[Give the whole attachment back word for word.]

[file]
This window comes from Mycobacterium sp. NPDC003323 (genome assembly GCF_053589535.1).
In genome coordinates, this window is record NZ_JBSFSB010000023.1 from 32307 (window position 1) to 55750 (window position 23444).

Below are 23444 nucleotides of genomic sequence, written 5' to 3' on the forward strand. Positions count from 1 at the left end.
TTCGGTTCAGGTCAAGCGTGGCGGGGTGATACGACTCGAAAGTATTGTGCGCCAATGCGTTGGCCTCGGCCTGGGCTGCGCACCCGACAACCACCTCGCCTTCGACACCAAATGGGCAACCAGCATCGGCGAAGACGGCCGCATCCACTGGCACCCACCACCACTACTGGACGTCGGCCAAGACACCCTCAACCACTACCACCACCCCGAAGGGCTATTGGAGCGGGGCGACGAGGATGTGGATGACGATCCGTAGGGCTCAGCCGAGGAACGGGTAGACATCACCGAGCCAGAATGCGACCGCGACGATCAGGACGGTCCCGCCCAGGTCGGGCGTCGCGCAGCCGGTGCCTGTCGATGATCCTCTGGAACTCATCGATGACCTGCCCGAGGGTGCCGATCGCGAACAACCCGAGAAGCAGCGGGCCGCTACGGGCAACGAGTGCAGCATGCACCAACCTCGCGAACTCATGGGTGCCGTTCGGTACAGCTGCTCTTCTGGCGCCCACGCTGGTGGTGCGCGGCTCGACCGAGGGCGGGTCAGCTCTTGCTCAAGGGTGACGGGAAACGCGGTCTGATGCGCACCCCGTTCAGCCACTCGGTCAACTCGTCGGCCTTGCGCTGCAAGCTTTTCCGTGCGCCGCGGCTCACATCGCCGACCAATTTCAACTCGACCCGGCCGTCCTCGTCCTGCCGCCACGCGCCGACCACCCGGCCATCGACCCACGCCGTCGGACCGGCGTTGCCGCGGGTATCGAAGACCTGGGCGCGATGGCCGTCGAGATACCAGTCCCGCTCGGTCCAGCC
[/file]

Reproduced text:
This window comes from Mycobacterium sp. NPDC003323 (genome assembly GCF_053589535.1).
In genome coordinates, this window is record NZ_JBSFSB010000023.1 from 32307 (window position 1) to 55750 (window position 23444).

Below are 23444 nucleotides of genomic sequence, written 5' to 3' on the forward strand. Positions count from 1 at the left end.
TTCGGTTCAGGTCAAGCGTGGCGGGGTGATACGACTCGAAAGTATTGTGCGCCAATGCGTTGGCCTCGGCCTGGGCTGCGCACCCGACAACCACCTCGCCTTCGACACCAAATGGGCAACCAGCATCGGCGAAGACGGCCGCATCCACTGGCACCCACCACCACTACTGGACGTCGGCCAAGACACCCTCAACCACTACCACCACCCCGAAGGGCTATTGGAGCGGGGCGACGAGGATGTGGATGACGATCCGTAGGGCTCAGCCGAGGAACGGGTAGACATCACCGAGCCAGAATGCGACCGCGACGATCAGGACGGTCCCGCCCAGGTCGGGCGTCGCGCAGCCGGTGCCTGTCGATGATCCTCTGGAACTCATCGATGACCTGCCCGAGGGTGCCGATCGCGAACAACCCGAGAAGCAGCGGGCCGCTACGGGCAACGAGTGCAGCATGCACCAACCTCGCGAACTCATGGGTGCCGTTCGGTACAGCTGCTCTTCTGGCGCCCACGCTGGTGGTGCGCGGCTCGACCGAGGGCGGGTCAGCTCTTGCTCAAGGGTGACGGGAAACGCGGTCTGATGCGCACCCCGTTCAGCCACTCGGTCAACTCGTCGGCCTTGCGCTGCAAGCTTTTCCGTGCGCCGCGGCTCACATCGCCGACCAATTTCAACTCGACCCGGCCGTCCTCGTCCTGCCGCCACGCGCCGACCACCCGGCCATCGACCCACGCCGTCGGACCGGCGTTGCCGCGGGTATCGAAGACCTGGGCGCGATGGCCGTCGAGATACCAGTCCCGCTCGGTCCAGCC